The factors are: 1) the purpose and character of the use, such as whether the use is for profit or not, whether the use would advance the progress of knowledge by resulting in something new or otherwise helpful; 2) the nature of the work being used, such as whether it is fictional and therefore very creative and worth protecting, or factual, and therefore not worth protecting quite so much (how a work presents itself is also often relevant in copyright; if you claim that something is a fact, even though it's made up or is just a hypothesis, others may get to treat it as a fact) as well as whether the work being used has already been published or not; 3) the amount of the work used, and how important to the work that portion is; and 4) whether the use will have a negative effect on the value or market for the work (positive effects are not considered).

Snippets of this type -- in aggregate, mind you -- have repeatedly been found to be fair use in the US because for the first factor, although the use is commercial in nature, it provides a benefit to society in being able to search for this material (which of course requires as much material as possible to be used in constructing the index, even though the index itself, as opposed to the results of a search, is not made available), the second factor may weigh against the use depending on the material being indexed, but it is not treated as being very important, obviously the whole work must be used to make the index for the index to be useful, so the third factor doesn't matter, and for the fourth factor, it doesn't harm the market for news articles to be able to find them and to see in one or two lines why they match your search terms. It doesn't matter if that's the business model.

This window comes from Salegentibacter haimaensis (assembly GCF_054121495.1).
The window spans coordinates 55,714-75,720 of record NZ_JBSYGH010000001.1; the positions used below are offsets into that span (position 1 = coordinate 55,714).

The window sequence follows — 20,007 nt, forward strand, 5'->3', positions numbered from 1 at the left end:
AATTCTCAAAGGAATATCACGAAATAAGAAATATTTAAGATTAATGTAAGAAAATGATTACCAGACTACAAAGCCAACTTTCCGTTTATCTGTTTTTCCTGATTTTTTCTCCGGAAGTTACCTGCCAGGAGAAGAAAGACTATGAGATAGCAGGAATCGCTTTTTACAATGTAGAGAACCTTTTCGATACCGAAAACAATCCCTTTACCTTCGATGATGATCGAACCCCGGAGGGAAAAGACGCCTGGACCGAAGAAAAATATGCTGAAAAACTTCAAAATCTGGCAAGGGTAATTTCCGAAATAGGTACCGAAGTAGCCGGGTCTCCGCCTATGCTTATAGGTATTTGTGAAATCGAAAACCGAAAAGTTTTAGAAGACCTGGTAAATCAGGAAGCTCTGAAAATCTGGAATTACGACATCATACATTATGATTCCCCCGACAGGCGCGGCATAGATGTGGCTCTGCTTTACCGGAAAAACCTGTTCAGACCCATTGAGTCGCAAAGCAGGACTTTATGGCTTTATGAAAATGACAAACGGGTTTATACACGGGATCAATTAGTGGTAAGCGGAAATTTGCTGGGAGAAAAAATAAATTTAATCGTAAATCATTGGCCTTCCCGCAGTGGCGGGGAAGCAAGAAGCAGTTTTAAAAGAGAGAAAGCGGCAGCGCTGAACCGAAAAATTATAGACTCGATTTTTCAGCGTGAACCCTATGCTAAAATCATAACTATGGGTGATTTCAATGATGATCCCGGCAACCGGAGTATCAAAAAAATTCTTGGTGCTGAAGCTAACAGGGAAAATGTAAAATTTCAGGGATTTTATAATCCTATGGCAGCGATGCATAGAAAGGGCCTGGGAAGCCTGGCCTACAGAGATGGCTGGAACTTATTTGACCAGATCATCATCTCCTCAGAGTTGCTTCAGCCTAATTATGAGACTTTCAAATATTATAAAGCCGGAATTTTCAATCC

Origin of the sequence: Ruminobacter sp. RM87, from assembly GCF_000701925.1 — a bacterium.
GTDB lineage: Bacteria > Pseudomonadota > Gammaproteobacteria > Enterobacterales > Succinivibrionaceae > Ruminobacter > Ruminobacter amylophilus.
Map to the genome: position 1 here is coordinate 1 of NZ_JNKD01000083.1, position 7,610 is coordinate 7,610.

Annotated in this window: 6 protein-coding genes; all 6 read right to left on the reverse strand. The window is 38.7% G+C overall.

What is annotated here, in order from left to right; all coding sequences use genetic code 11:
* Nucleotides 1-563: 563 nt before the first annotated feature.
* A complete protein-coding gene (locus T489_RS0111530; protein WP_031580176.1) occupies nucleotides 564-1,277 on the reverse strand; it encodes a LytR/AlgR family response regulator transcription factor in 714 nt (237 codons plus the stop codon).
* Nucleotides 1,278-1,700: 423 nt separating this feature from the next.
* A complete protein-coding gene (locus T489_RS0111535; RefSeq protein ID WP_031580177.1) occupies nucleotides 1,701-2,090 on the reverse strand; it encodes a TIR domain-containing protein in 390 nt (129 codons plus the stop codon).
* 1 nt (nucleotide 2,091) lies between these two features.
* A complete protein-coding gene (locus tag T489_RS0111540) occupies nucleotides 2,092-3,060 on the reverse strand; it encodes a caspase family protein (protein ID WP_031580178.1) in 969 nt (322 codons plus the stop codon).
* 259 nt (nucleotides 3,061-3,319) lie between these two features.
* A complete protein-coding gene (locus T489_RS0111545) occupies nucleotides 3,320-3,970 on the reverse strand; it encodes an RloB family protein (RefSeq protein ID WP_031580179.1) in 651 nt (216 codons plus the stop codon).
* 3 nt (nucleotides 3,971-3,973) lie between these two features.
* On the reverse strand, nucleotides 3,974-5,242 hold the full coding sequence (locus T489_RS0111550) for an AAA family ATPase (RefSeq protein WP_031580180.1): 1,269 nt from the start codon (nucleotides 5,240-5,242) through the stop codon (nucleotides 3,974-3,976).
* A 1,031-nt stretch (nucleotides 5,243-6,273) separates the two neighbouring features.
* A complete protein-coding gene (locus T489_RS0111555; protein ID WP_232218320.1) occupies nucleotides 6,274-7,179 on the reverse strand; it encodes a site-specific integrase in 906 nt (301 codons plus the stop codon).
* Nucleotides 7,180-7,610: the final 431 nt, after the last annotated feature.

And if you think this is extreme, look at time shifting, which is bad on all of the first three factors, but is sufficiently successful on the fourth so as to be fair use (in a general way, since again it is highly fact dependent)

Comment But does it run X? (Score 1) 259

Oh, BTW, you may be running Linux or BSD yourself and not even know it -- Android is Linux and Apple is BSD.

And it'd be technically correct* to state that TiVo DVRs run Linux.

But what people mean when they refer to running Linux or BSD on a desktop PC are X11/Linux and X11/FreeBSD. Unlike the majority of window managers for the X Window System, Android prior to Nougat doesn't even have multiple windows on screen as a standard feature, which makes it not ideal for writing one document while referring to another.

* Allegedly the best kind of correct.